57. Nikos Giannopoulos, "Μαραθώνας 490 πΧ (Marathon 490 B.C.E.)," Στρατιωτική Ιστορία, Μεγάλες Μάχες, Μαραθώνας 490 π.Χ (Military history, Great Battles, Marathon 490 B.C.E.), March 2006, Periskopio editions, 42.
  58. Garoufalis N. Demetrios, "Η Μάχη του Μαραθώνα, Η δόξα της οπλιτικής φάλαγγας (The battle of Marathon, the glory of the hoplitic phalanx)." Στρατιωτική Ιστορία (Military History magazine), September 1997, Perisopio editions.
  59. Thomas R. Martin. Ancient Greece from prehistoric to Hellenistic times. (New Haven: Yale University Press, 2000).
  60. Herodotus VI.113.
  61. Herodotus VI.111.
  62. 62.0 62.1 62.2 Lanning, 97.
  63. Herodotus VI.113.1.
  64. Herodotus VI.114.
  65. Herodotus VI.113.2.
  66. Herodotus VI.117.
  67. Herodotus VI.115.
  68. Herodotus VI.117.
  69. Janice Siegel, Dr. J's Illustrated Persian Wars Retrieved October 15, 2007.
  70. Herodotus VI.114.
  71. Anthologiae Graecae Appendix, vol. 3, Epigramma sepulcrale 17.
  72. Ctesias, Persica 24.
  73. Herodotus VI.118.
  74. Herodotus VI.115.
  75. Herodotus VI.116.
  76. Herodotus VI.120.
  77. Thucydides, The Peloponnesian Wars II.34.
  78. Aristotle, 22.
  79. J.F.C. Fuller. A Military History of the Western World. (Cambridge: Da Capo Press, 1987).
  80. Christodoulou Demetrios, "Η στρατιωτική ιστορία της αρχαίας Ελλάδος, μία άλλη προσέγγιση (The military history of ancient Greece, another point of view)," Στρατιωτική Ιστορία (Military history) magazine (April 1998), Periscopio editions.
  81. Lanning, 163.
  82. D. W. Olson, "Astronomers Unravel Marathon Mystery," Sky & Telescope (September 2004): 34-41, "Astronomers Unravel Marathon Mystery" Retrieved October 15, 2007.
  83. Herodotus VI.105.
  84. Plutarch, De Malignitate Herodoti 26; Xenophon, Anabasis III.2.12; Claudius Aelianus, Varia Historia II.25.
  85. Plutarch, Theseus 35.
  86. Pausanias 1.15.3.
  87. Pausanias 1.32.5.
  88. Pausanias 1.32.3.
  89. Aelianus 8.40.
  90. Lanning, 95.
  91. Heracleides of Pontus, Moralia 347C.
  92. Lucian, A slip of the tongue in Salutation 3.
  93. Herodotus 341.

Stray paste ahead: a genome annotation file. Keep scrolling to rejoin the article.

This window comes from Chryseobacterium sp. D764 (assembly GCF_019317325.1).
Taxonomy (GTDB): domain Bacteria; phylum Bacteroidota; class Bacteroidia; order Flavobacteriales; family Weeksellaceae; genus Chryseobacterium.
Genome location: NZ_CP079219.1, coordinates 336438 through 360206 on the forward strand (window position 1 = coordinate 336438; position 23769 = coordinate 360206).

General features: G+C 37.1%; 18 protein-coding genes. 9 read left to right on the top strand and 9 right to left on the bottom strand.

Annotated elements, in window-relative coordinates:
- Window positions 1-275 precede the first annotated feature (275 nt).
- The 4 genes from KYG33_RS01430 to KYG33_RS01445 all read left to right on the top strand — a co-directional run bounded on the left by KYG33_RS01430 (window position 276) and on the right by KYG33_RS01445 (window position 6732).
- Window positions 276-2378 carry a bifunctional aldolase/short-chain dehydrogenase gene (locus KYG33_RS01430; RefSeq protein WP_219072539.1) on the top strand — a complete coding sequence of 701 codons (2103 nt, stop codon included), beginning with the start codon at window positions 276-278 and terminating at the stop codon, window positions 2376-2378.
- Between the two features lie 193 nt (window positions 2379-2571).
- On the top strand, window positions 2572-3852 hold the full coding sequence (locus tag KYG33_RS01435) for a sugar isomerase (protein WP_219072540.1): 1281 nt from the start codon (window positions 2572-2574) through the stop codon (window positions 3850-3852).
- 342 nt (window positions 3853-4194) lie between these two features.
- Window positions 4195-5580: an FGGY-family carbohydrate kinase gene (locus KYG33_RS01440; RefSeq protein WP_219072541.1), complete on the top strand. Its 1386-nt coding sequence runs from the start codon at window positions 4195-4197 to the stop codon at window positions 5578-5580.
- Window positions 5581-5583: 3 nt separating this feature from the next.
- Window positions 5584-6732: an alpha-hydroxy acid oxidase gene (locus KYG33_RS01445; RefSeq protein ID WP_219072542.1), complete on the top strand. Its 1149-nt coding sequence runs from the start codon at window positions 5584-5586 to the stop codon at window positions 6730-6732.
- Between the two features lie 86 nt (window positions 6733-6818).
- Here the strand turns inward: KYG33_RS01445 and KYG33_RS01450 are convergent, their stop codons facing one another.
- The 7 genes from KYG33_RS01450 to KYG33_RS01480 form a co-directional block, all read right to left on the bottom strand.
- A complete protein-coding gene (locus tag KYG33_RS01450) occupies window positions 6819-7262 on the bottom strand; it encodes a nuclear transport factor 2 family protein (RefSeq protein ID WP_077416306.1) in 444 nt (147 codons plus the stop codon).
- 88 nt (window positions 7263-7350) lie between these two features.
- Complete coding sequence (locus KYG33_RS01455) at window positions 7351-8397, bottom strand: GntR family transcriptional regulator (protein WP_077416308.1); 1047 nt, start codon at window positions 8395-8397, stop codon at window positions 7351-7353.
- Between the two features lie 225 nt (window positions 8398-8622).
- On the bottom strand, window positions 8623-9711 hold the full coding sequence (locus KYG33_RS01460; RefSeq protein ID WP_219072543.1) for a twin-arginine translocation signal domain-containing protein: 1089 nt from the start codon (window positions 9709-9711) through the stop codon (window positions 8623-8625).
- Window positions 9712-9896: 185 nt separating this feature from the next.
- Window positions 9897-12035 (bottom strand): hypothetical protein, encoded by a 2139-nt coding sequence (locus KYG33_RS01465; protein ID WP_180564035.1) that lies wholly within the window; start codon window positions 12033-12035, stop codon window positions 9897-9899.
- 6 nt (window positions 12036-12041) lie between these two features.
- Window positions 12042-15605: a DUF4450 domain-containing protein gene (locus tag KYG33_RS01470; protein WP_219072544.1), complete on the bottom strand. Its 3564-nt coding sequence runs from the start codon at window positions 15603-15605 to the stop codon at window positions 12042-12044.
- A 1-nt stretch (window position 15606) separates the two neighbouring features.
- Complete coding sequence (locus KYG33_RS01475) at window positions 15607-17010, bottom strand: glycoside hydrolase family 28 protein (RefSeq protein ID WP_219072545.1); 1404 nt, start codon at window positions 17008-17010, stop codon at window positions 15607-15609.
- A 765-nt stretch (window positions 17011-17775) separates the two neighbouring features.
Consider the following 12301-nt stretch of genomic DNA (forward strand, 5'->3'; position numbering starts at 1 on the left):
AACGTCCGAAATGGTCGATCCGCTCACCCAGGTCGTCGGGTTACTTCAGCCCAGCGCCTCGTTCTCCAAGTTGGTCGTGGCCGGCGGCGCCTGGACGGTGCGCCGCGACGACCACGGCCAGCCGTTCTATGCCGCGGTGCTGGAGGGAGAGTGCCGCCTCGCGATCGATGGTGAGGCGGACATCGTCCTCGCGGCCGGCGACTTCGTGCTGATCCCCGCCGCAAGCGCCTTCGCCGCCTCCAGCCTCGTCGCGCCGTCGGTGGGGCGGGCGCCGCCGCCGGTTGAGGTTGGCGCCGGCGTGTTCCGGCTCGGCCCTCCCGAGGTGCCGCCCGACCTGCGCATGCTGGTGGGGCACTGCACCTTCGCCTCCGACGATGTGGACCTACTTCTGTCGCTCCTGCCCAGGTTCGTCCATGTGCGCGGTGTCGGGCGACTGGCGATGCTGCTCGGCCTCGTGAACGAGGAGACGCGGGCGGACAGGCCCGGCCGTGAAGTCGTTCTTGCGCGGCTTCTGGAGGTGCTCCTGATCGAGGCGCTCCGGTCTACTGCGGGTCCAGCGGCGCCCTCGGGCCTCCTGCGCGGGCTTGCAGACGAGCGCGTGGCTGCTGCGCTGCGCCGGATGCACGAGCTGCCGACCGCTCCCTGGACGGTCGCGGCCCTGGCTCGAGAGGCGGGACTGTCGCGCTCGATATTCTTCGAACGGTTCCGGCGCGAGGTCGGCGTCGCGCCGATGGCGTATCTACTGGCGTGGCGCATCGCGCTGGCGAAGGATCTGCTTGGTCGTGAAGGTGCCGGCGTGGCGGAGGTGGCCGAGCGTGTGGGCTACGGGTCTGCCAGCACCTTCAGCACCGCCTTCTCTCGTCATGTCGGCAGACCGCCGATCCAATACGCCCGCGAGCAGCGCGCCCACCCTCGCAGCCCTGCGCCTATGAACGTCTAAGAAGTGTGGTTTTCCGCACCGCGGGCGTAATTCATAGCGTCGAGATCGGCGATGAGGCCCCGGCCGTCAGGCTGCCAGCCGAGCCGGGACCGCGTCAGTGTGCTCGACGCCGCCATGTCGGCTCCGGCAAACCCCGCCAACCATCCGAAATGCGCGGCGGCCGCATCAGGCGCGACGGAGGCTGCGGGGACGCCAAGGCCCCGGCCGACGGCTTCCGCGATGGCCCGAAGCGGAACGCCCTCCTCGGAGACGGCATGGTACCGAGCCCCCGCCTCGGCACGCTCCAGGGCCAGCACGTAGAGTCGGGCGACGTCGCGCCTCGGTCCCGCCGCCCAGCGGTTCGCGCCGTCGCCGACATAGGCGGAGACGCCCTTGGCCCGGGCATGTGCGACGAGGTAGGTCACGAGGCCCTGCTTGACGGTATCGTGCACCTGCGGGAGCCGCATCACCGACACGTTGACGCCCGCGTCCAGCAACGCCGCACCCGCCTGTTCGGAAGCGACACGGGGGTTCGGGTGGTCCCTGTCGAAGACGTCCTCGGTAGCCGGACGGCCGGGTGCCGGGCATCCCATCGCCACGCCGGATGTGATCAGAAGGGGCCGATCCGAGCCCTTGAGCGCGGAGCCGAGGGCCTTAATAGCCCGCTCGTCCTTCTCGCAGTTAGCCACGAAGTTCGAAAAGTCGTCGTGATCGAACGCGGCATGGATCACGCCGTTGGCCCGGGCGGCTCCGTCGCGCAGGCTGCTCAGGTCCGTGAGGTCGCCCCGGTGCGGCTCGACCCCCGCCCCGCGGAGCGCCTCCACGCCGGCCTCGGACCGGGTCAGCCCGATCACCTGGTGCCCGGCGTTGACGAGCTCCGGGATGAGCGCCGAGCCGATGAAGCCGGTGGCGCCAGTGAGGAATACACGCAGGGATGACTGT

94. Ioannes Kakrides. Οι αρχαίοι Έλληνες στην νεοελληνική λαική παράδοση (The ancient Greeks in modern Greek popular traditions). (Athens, 1989).
  95. Turks like Persians came from the east and in large numbers, this is why they are confused in popular Greek culture.

References

Ancient Texts

  • Claudius Aelianus (c. 175–c. 235 C.E.), Ποικιλη Ιστορια (Various history) (English translation Aelian. An English Translation of Claudius Aelianus' Varia Historia. (Studies in classics, v. 2.) Lewiston, NY: E. Mellen Press, 1997. ISBN 9780773486720.
  • Aristotle (384 B.C.E.-322 B.C.E.), ΑΘηναιων Πολιτεια (The Athenian Constitution), Translated by Sir Frederic G. Kenyon. full text at Internet Classics Archive, MIT Media Lab The Athenian Constitution Retrieved October 17, 2007.
  • Heracleides of Pontus, Moralia (lost - referred to in secondary sources)
  • Herodotus (484 B.C.E.-425 B.C.E.?), Ιστορίης Απόδειξης (The histories), Book VI (full text The Internet Classics Archive, MIT Media Lab The Histories Retrieved October 17, 2007.
  • Isocrates (436 B.C.E.-338 B.C.E.), Επιταφειος τοις Κορινθειοις βοηθοις (Funeral Oration) Isocrates' Orations Vol. I, translated by J. H. Freese. London: George Bell & Sons, 1894.
  • Marcus Junianus Justinus (third century C.E.), Historiarum Philippicarum (Epitome of the Phillipic History of Pompeius Trogus). full text at Attalus Pompeius Trogus Retrieved October 17, 2007.
  • Lucian (c.120-c.180 C.E.), Ὑπὲρ τοῦ ἐν τῇ προσαγορεύσει πταίσματος (A slip in the tongue of salutation). text at Sacred Texts A Slip of the tongue in salutation Retrieved October 17, 2007.
  • Cornelius Nepos (ca. 100 B.C.E.- 24 B.C.E.), De Viris Illustribus (Lives of the eminent commanders). text at Early Christian Writers Lives of the eminent commanders Retrieved October 17, 2007.
  • Cornelius Nepos, Miltiades. text at Early Christian Writings Miltiades Retrieved October 17, 2007.)
  • Pausanias (second century C.E.), Ελλαδος Περιήγησις (Description of Greece). text at Ancient History Source Book, Fordham University Description of Greece Retrieved October 17, 2007.)
  • Plato (428 B.C.E./427 B.C.E.–ca. 348 B.C.E./347 B.C.E.), Μενέξενος (Menexenus) text at Project Gutenberg Menexenus Retrieved October 17, 2007.)
  • Plato Νόμοι (Laws) (text at Internet Classics, MIT Laws. Retrieved October 17, 2007.
  • Plutarch, Ethics. available at Attalia Moralia Retrieved October 17, 2007.)